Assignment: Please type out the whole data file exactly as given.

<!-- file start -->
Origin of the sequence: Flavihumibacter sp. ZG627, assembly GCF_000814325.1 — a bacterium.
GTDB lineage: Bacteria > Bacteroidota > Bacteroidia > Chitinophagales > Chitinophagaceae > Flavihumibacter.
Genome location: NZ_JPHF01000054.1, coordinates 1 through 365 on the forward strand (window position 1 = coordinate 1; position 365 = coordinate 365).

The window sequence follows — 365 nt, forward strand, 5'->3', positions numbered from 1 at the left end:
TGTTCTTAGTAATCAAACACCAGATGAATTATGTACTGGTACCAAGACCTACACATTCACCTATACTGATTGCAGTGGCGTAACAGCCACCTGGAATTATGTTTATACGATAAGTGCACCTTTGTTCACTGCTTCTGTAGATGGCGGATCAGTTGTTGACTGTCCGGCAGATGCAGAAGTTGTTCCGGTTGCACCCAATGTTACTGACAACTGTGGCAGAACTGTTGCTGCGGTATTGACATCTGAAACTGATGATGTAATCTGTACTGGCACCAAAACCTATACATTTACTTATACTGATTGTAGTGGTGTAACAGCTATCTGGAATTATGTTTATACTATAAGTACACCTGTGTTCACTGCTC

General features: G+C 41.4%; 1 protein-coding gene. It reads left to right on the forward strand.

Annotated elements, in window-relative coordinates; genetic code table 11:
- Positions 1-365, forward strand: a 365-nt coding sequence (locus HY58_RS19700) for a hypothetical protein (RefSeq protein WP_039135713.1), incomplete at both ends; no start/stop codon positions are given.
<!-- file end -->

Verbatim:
Origin of the sequence: Flavihumibacter sp. ZG627, assembly GCF_000814325.1 — a bacterium.
GTDB lineage: Bacteria > Bacteroidota > Bacteroidia > Chitinophagales > Chitinophagaceae > Flavihumibacter.
Genome location: NZ_JPHF01000054.1, coordinates 1 through 365 on the forward strand (window position 1 = coordinate 1; position 365 = coordinate 365).

The window sequence follows — 365 nt, forward strand, 5'->3', positions numbered from 1 at the left end:
TGTTCTTAGTAATCAAACACCAGATGAATTATGTACTGGTACCAAGACCTACACATTCACCTATACTGATTGCAGTGGCGTAACAGCCACCTGGAATTATGTTTATACGATAAGTGCACCTTTGTTCACTGCTTCTGTAGATGGCGGATCAGTTGTTGACTGTCCGGCAGATGCAGAAGTTGTTCCGGTTGCACCCAATGTTACTGACAACTGTGGCAGAACTGTTGCTGCGGTATTGACATCTGAAACTGATGATGTAATCTGTACTGGCACCAAAACCTATACATTTACTTATACTGATTGTAGTGGTGTAACAGCTATCTGGAATTATGTTTATACTATAAGTACACCTGTGTTCACTGCTC

General features: G+C 41.4%; 1 protein-coding gene. It reads left to right on the forward strand.

Annotated elements, in window-relative coordinates; genetic code table 11:
- Positions 1-365, forward strand: a 365-nt coding sequence (locus HY58_RS19700) for a hypothetical protein (RefSeq protein WP_039135713.1), incomplete at both ends; no start/stop codon positions are given.